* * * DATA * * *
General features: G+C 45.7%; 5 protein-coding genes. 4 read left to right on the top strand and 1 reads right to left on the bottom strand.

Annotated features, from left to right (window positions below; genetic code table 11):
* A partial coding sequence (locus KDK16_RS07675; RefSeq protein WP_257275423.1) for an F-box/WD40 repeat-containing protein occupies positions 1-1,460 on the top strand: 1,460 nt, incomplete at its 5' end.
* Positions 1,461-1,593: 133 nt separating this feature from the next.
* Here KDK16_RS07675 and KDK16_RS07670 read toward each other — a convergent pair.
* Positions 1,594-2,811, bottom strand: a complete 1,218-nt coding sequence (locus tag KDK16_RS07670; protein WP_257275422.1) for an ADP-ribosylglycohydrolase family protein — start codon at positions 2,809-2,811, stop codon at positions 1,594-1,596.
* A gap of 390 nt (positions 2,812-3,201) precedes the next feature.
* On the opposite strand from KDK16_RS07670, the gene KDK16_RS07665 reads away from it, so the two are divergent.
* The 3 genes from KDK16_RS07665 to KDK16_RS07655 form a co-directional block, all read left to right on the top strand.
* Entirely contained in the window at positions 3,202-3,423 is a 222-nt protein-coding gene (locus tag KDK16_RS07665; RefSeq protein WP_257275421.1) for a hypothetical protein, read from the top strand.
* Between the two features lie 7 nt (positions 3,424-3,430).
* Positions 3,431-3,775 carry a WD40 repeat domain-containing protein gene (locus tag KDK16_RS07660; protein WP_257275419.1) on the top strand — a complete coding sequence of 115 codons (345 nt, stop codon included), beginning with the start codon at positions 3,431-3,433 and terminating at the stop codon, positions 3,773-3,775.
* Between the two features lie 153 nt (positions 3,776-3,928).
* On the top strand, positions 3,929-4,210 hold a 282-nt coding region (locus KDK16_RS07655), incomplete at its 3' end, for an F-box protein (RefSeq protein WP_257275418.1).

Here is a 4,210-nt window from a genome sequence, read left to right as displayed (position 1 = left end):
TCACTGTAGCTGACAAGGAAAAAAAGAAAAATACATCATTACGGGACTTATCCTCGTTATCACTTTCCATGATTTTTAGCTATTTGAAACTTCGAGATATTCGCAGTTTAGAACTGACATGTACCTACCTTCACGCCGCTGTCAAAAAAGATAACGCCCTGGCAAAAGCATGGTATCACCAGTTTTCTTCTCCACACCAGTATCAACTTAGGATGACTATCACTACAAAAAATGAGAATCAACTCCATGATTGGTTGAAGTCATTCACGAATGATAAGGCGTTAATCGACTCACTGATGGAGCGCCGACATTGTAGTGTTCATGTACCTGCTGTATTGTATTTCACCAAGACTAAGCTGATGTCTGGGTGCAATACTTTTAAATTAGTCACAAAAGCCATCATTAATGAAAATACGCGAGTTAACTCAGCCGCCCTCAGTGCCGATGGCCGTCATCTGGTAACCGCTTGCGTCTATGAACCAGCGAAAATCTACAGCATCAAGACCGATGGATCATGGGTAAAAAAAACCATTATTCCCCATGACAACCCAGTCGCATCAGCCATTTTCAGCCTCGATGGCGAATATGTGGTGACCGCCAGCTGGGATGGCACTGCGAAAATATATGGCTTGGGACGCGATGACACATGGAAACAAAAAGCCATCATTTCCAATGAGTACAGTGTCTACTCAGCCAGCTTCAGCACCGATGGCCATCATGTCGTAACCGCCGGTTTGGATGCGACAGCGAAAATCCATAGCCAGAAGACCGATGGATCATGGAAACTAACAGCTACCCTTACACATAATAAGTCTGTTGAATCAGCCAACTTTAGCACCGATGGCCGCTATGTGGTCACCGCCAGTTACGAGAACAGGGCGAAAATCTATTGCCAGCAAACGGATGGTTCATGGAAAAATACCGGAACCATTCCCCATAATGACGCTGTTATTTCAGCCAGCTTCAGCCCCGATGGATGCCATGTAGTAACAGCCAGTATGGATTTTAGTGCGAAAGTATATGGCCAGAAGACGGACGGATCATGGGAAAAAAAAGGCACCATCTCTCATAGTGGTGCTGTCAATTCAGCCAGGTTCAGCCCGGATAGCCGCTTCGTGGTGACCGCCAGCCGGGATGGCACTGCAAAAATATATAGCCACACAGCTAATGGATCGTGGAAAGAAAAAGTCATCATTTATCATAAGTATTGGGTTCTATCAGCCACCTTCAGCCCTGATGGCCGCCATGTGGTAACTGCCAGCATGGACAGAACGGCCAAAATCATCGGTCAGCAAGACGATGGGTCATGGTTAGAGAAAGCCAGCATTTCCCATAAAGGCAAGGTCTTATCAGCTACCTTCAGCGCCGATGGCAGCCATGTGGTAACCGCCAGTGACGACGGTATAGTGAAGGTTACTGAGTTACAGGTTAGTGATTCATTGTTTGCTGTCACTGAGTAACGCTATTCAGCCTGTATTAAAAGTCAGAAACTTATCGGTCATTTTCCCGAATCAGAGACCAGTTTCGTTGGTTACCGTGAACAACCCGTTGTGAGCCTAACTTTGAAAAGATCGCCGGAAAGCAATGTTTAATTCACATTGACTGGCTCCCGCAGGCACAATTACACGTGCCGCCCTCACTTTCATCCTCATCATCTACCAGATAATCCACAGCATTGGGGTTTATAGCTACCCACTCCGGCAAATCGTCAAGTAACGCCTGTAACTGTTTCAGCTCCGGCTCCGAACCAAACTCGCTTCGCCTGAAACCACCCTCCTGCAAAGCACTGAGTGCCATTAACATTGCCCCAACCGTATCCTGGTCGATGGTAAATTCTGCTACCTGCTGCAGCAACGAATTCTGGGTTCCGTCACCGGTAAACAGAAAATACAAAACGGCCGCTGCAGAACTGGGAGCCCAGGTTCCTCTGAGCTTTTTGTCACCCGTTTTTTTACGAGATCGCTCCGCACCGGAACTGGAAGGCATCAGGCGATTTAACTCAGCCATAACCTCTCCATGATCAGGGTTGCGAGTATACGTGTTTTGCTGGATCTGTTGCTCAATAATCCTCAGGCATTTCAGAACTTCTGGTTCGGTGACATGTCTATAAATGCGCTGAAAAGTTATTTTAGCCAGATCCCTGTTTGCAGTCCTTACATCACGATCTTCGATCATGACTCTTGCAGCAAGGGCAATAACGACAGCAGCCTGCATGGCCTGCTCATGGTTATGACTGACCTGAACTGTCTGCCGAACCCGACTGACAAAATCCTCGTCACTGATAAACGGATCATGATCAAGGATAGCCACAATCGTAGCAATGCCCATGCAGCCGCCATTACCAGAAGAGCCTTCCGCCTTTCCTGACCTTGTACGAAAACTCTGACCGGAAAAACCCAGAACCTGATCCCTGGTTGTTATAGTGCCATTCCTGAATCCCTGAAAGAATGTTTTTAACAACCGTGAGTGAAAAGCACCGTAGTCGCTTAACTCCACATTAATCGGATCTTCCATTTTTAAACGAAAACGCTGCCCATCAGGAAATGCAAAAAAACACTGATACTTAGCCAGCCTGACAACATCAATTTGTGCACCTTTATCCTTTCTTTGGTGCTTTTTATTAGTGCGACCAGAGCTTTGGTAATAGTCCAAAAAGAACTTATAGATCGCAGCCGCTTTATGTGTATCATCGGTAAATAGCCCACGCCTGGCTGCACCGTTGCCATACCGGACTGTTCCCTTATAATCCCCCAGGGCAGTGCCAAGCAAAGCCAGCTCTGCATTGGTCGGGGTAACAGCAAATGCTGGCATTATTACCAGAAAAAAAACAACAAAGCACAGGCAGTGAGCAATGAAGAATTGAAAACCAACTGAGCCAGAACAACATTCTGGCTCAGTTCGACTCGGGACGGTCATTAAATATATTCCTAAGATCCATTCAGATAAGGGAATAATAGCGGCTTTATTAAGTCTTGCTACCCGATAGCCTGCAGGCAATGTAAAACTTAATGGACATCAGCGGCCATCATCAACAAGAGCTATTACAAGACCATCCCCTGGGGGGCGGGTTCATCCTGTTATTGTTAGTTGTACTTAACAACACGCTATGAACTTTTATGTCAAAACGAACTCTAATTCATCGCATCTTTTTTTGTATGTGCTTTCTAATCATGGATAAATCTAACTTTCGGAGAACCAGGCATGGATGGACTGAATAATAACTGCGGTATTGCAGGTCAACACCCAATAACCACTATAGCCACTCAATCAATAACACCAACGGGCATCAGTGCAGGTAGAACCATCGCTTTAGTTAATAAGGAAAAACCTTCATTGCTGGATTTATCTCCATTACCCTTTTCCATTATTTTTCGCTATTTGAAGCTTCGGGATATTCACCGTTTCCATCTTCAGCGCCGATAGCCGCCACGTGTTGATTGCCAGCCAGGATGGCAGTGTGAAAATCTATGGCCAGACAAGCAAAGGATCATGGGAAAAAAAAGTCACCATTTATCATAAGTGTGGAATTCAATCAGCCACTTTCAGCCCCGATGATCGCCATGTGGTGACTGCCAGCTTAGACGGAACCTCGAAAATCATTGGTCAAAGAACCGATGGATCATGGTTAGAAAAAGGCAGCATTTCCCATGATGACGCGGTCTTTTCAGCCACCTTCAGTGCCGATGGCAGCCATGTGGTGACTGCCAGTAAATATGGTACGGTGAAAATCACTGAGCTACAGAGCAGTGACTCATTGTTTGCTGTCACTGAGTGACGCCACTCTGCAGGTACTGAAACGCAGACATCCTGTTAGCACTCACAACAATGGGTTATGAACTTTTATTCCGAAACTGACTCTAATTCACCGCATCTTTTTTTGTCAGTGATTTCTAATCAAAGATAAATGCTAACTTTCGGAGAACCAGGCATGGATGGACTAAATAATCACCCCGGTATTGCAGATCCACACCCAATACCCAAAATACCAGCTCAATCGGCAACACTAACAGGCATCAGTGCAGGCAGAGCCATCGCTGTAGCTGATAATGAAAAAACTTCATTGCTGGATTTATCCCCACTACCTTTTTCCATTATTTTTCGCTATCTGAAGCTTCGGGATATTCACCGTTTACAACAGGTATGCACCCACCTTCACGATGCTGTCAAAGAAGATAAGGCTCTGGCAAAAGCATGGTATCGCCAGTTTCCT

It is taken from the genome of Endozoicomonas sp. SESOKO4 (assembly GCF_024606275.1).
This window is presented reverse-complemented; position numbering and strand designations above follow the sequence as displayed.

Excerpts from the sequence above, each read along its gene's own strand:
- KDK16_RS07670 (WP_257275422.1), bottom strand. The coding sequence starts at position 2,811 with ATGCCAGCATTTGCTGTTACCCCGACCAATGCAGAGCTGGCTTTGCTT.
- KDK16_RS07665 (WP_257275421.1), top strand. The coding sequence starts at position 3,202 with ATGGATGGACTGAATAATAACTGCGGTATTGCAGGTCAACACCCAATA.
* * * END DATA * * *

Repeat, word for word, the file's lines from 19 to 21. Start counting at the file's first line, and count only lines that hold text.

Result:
Excerpts from the sequence above, each read along its gene's own strand:
- KDK16_RS07670 (WP_257275422.1), bottom strand. The coding sequence starts at position 2,811 with ATGCCAGCATTTGCTGTTACCCCGACCAATGCAGAGCTGGCTTTGCTT.
- KDK16_RS07665 (WP_257275421.1), top strand. The coding sequence starts at position 3,202 with ATGGATGGACTGAATAATAACTGCGGTATTGCAGGTCAACACCCAATA.